New York

James Welling, 4910, 2015, ink-jet print, 63 × 42".

James Welling, 4910, 2015, ink-jet print, 63 × 42".

James Welling

James Welling, 4910, 2015, ink-jet print, 63 × 42".

The title of James Welling’s show—“Choreograph”—suggests an affinity between the artist’s principal medium, photography, and dance. If the former’s etymology is meant to convey the act of drawing with light (the “pencil of nature,” as William Henry Fox Talbot memorably put it in 1844), choreography, understood as the design of bodily movements, implies a sort of corporeal inscription of space. Welling’s new works, presenting nearly life-size photographs of expressively posed dancers, staged within what appear to be multiple exposures of unnaturally colored wintry landscapes and the geometric surfaces of modern architecture, can be seen as a summation of the artist’s career-long exploration of photography as a means to confound and expand stylistic distinctions (most notably between abstraction and representation) and discrete art forms and media. The complex imagery of these works incorporates a range of creative endeavors: Performance is arrested into representations of sculpturesque figures that dissolve into an allusive matrix of modernist and natural forms. Bodies and things coalesce into strange and syncopated configurations investing the images with a dance-like dynamism and even duration.

Such transmedial genre-bending is in many ways the central conceit of these wildly colored ink-jet prints. The first line of Ovid’s Metamorphoses, serving as an epigraph for the exhibition checklist, underscores the theme of transfiguration. Most of the works depict young dancers re-creating poses from canonical modern-dance pieces. Because the performers are typically captured at a moment of dramatic expressiveness and often appear as negative images, their bodies take on the semblance of classical marbles. This becoming-sculpture is perhaps most evident in 4910, 2015, in which a female dancer’s outstretched arm appears to merge with a web of brambles, invoking Bernini’s sculpture of Daphne, the fated lover who is transformed into a tree in her flight from Apollo.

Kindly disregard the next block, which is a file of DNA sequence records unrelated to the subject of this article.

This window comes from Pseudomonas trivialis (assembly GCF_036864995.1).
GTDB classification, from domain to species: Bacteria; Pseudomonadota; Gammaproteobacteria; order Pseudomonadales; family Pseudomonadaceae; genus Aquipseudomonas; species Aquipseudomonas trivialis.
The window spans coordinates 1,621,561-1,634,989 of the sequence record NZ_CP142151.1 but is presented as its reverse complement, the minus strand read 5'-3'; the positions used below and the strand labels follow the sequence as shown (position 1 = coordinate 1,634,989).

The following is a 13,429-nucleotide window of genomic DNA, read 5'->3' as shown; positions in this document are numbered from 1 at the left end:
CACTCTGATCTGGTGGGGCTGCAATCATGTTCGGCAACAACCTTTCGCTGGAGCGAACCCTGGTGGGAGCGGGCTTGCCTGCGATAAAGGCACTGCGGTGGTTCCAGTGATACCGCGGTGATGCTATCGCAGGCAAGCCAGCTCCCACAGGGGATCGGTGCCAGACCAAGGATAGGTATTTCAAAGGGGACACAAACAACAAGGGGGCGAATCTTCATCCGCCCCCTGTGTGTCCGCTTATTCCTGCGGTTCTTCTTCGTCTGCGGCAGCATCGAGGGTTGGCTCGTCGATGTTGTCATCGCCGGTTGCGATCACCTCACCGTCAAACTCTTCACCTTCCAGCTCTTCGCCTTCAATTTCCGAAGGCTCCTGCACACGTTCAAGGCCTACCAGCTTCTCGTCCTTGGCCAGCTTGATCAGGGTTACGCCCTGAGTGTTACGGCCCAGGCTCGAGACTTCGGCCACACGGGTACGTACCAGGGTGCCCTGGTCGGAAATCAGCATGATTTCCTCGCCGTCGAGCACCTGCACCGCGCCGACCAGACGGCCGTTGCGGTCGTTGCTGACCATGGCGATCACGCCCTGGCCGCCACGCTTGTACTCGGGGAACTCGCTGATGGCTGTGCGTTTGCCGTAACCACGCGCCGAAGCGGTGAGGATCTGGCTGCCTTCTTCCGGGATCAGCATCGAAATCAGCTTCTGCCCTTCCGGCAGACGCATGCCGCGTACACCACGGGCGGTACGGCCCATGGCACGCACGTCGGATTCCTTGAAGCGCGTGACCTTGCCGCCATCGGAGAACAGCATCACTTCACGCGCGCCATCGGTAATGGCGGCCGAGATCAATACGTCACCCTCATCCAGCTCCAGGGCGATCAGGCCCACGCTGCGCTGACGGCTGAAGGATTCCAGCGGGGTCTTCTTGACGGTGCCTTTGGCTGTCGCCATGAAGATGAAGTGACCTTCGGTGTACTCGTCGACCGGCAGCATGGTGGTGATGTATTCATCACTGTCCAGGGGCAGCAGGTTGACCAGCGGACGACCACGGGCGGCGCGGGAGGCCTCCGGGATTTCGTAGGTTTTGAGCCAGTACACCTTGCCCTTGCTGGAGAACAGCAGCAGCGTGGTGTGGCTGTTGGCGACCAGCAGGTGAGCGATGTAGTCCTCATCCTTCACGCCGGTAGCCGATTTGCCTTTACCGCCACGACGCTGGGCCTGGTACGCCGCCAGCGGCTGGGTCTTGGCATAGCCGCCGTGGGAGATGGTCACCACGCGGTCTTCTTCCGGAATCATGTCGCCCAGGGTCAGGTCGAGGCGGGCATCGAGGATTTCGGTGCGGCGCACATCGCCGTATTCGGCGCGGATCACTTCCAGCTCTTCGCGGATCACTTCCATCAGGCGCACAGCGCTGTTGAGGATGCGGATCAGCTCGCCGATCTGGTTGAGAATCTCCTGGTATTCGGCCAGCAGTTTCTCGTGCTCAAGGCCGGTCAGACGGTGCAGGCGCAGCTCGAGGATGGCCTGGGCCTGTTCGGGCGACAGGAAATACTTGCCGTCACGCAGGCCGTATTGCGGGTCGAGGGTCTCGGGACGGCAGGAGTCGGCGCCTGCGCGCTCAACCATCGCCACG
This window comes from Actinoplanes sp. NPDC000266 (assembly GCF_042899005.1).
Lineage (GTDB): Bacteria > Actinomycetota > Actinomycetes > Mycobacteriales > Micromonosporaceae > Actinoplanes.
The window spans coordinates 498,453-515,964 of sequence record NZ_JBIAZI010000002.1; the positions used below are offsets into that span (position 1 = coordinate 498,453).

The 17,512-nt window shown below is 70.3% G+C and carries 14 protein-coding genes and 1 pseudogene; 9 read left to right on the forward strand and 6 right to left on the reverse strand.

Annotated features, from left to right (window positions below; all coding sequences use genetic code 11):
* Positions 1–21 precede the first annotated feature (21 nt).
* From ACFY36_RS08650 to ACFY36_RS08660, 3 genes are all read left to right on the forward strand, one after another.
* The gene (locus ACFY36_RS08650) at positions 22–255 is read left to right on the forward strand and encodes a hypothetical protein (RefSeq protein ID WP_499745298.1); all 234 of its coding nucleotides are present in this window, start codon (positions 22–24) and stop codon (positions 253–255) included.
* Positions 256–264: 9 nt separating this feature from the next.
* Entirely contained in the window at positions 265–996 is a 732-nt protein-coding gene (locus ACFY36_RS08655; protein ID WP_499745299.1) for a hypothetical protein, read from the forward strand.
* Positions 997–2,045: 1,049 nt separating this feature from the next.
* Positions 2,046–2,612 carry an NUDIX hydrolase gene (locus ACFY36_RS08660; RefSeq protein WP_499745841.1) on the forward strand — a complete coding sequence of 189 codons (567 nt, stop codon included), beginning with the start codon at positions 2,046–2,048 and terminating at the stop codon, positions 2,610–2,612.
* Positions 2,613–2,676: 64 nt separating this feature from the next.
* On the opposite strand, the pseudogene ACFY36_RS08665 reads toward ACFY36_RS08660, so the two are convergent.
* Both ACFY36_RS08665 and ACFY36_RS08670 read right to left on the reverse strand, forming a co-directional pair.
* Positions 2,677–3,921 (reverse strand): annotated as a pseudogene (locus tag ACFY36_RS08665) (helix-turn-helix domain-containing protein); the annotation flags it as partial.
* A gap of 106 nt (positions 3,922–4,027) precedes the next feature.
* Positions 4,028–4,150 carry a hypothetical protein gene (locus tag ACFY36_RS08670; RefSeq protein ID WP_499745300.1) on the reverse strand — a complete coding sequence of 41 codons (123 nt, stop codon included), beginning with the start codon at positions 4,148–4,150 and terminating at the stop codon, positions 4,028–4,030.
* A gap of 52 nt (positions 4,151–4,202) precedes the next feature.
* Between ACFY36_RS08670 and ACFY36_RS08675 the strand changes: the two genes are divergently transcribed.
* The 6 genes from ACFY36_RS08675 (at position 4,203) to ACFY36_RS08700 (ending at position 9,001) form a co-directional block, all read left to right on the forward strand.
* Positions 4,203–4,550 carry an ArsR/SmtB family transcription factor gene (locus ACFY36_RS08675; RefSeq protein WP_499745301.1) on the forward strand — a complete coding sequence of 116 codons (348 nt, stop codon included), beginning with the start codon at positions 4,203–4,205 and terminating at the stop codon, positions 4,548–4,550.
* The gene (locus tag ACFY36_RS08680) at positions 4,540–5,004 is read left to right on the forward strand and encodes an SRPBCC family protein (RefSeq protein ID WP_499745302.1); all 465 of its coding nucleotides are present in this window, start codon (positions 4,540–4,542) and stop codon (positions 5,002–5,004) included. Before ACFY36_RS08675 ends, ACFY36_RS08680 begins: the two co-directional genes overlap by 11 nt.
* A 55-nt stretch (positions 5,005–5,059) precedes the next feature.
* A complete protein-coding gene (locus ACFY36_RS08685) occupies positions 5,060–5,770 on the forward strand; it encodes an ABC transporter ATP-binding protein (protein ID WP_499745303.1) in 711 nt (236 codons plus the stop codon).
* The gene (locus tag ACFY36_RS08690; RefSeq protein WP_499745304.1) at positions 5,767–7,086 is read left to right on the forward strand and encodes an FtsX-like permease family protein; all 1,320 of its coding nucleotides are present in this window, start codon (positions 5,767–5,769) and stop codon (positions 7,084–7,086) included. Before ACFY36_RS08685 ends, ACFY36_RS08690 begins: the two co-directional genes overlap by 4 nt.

A corresponding transformational logic informs the pictures’ high-keyed coloration, which Welling generated by assigning each of the three original black-and-white source photographs to separate red, green, and blue color channels in Photoshop, which he then manipulated. In several of the works the artist added additional photographic imagery as well as his own angular lines to digitally dodge and burn passages so that various coloristic planes seem to emerge and recede within the fantastical space of the pictures. As Welling noted in a recent interview, the trichromatic layering of “RGB space” in color photography and offset printmaking corresponds to the way the human eye perceives colors. The salient mythic overtones of these works thematize their broader engagement with the conjunction of natural and cultural realms, evident not only in the depiction of dancers—human bodies that exist simultaneously as actual persons and expressive actors—but also in the images’ basis in photography, a medium that Roland Barthes memorably described as mythic due to its avowed mechanical objectivity, which naturalized the culturally mediated relationship between the referent and its representation. In this regard, these works exemplify Welling’s gift for creating art that appears to ingeniously acknowledge fundamental aspects of the photographic medium without making these acts of self-reflexivity the main event.

Unlike many of his Pictures-generation peers, who used photography to ostensibly deconstruct and demystify its rhetoric of transparency and in turn examine the fundamental contingency of meaning more generally, Welling approaches the semantic ambiguity engendered by his chosen medium more sympathetically. Less a debunker than a translator (or, as James Crump has recently argued, a ventriloquist), Welling has repeatedly found ways to use photography’s vital lexicon to reinterpret—and literally remediate—certain contested artistic operations such as the painterly gesture, the associative power of landscape, and the sensuous investigation of color. Posing, these works seem to say, is not so much a sign of imposture as it is the necessary precondition for expression.

Robert Slifkin